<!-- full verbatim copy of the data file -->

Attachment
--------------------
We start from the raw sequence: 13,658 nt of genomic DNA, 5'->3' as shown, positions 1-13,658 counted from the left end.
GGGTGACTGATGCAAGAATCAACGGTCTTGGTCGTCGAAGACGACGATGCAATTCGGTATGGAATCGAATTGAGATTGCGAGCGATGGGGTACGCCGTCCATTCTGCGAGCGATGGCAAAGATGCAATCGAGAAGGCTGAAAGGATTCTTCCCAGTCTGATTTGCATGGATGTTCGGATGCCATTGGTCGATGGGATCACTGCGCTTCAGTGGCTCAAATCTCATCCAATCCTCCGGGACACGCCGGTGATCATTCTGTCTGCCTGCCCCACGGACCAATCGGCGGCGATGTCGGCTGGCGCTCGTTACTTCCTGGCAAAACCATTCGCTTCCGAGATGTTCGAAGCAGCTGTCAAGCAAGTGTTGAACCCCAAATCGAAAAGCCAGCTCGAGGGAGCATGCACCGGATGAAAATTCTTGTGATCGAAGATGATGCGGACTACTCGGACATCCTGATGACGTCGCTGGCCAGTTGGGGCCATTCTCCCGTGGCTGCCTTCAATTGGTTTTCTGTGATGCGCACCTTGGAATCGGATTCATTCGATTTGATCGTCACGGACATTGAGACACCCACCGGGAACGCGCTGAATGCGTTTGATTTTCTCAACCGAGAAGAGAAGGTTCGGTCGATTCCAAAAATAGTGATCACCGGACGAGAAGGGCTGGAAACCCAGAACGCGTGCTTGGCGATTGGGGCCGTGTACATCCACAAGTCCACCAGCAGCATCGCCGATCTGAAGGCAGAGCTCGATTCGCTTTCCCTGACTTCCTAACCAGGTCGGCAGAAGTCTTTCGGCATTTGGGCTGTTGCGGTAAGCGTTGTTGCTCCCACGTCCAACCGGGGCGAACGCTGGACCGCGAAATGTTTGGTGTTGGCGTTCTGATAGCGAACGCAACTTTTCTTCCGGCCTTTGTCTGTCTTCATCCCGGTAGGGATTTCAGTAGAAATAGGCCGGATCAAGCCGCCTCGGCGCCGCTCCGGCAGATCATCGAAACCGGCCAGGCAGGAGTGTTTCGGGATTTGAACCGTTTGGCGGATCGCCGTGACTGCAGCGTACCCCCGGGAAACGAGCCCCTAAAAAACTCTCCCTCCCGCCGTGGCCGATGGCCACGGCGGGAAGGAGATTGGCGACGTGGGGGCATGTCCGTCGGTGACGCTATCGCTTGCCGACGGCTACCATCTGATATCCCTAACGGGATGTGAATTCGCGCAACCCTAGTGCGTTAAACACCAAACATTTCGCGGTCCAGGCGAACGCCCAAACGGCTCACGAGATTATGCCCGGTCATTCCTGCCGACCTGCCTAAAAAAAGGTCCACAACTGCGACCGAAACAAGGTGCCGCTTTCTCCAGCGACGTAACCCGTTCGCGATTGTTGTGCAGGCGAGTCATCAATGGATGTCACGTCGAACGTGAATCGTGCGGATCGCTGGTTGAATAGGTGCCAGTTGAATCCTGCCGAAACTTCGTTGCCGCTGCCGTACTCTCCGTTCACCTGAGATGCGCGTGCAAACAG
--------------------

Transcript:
We start from the raw sequence: 13,658 nt of genomic DNA, 5'->3' as shown, positions 1-13,658 counted from the left end.
GGGTGACTGATGCAAGAATCAACGGTCTTGGTCGTCGAAGACGACGATGCAATTCGGTATGGAATCGAATTGAGATTGCGAGCGATGGGGTACGCCGTCCATTCTGCGAGCGATGGCAAAGATGCAATCGAGAAGGCTGAAAGGATTCTTCCCAGTCTGATTTGCATGGATGTTCGGATGCCATTGGTCGATGGGATCACTGCGCTTCAGTGGCTCAAATCTCATCCAATCCTCCGGGACACGCCGGTGATCATTCTGTCTGCCTGCCCCACGGACCAATCGGCGGCGATGTCGGCTGGCGCTCGTTACTTCCTGGCAAAACCATTCGCTTCCGAGATGTTCGAAGCAGCTGTCAAGCAAGTGTTGAACCCCAAATCGAAAAGCCAGCTCGAGGGAGCATGCACCGGATGAAAATTCTTGTGATCGAAGATGATGCGGACTACTCGGACATCCTGATGACGTCGCTGGCCAGTTGGGGCCATTCTCCCGTGGCTGCCTTCAATTGGTTTTCTGTGATGCGCACCTTGGAATCGGATTCATTCGATTTGATCGTCACGGACATTGAGACACCCACCGGGAACGCGCTGAATGCGTTTGATTTTCTCAACCGAGAAGAGAAGGTTCGGTCGATTCCAAAAATAGTGATCACCGGACGAGAAGGGCTGGAAACCCAGAACGCGTGCTTGGCGATTGGGGCCGTGTACATCCACAAGTCCACCAGCAGCATCGCCGATCTGAAGGCAGAGCTCGATTCGCTTTCCCTGACTTCCTAACCAGGTCGGCAGAAGTCTTTCGGCATTTGGGCTGTTGCGGTAAGCGTTGTTGCTCCCACGTCCAACCGGGGCGAACGCTGGACCGCGAAATGTTTGGTGTTGGCGTTCTGATAGCGAACGCAACTTTTCTTCCGGCCTTTGTCTGTCTTCATCCCGGTAGGGATTTCAGTAGAAATAGGCCGGATCAAGCCGCCTCGGCGCCGCTCCGGCAGATCATCGAAACCGGCCAGGCAGGAGTGTTTCGGGATTTGAACCGTTTGGCGGATCGCCGTGACTGCAGCGTACCCCCGGGAAACGAGCCCCTAAAAAACTCTCCCTCCCGCCGTGGCCGATGGCCACGGCGGGAAGGAGATTGGCGACGTGGGGGCATGTCCGTCGGTGACGCTATCGCTTGCCGACGGCTACCATCTGATATCCCTAACGGGATGTGAATTCGCGCAACCCTAGTGCGTTAAACACCAAACATTTCGCGGTCCAGGCGAACGCCCAAACGGCTCACGAGATTATGCCCGGTCATTCCTGCCGACCTGCCTAAAAAAAGGTCCACAACTGCGACCGAAACAAGGTGCCGCTTTCTCCAGCGACGTAACCCGTTCGCGATTGTTGTGCAGGCGAGTCATCAATGGATGTCACGTCGAACGTGAATCGTGCGGATCGCTGGTTGAATAGGTGCCAGTTGAATCCTGCCGAAACTTCGTTGCCGCTGCCGTACTCTCCGTTCACCTGAGATGCGCGTGCAAACAG